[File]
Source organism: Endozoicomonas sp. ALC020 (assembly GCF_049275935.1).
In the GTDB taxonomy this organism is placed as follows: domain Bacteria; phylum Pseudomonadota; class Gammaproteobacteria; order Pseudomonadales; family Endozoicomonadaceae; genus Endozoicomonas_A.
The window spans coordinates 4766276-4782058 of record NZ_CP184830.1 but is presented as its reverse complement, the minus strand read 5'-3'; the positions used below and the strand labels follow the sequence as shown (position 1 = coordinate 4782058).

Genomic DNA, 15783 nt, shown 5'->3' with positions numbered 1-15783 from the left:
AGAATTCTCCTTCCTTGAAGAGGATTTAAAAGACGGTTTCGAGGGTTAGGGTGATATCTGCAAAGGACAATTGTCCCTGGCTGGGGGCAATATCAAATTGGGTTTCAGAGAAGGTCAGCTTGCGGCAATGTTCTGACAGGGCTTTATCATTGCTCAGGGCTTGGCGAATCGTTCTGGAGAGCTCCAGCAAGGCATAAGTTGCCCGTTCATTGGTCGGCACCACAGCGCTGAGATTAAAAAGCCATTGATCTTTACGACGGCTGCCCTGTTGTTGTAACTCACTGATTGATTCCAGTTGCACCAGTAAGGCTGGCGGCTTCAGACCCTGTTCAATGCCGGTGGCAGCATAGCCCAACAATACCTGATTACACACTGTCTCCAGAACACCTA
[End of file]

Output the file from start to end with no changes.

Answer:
Source organism: Endozoicomonas sp. ALC020 (assembly GCF_049275935.1).
In the GTDB taxonomy this organism is placed as follows: domain Bacteria; phylum Pseudomonadota; class Gammaproteobacteria; order Pseudomonadales; family Endozoicomonadaceae; genus Endozoicomonas_A.
The window spans coordinates 4766276-4782058 of record NZ_CP184830.1 but is presented as its reverse complement, the minus strand read 5'-3'; the positions used below and the strand labels follow the sequence as shown (position 1 = coordinate 4782058).

Genomic DNA, 15783 nt, shown 5'->3' with positions numbered 1-15783 from the left:
AGAATTCTCCTTCCTTGAAGAGGATTTAAAAGACGGTTTCGAGGGTTAGGGTGATATCTGCAAAGGACAATTGTCCCTGGCTGGGGGCAATATCAAATTGGGTTTCAGAGAAGGTCAGCTTGCGGCAATGTTCTGACAGGGCTTTATCATTGCTCAGGGCTTGGCGAATCGTTCTGGAGAGCTCCAGCAAGGCATAAGTTGCCCGTTCATTGGTCGGCACCACAGCGCTGAGATTAAAAAGCCATTGATCTTTACGACGGCTGCCCTGTTGTTGTAACTCACTGATTGATTCCAGTTGCACCAGTAAGGCTGGCGGCTTCAGACCCTGTTCAATGCCGGTGGCAGCATAGCCCAACAATACCTGATTACACACTGTCTCCAGAACACCTA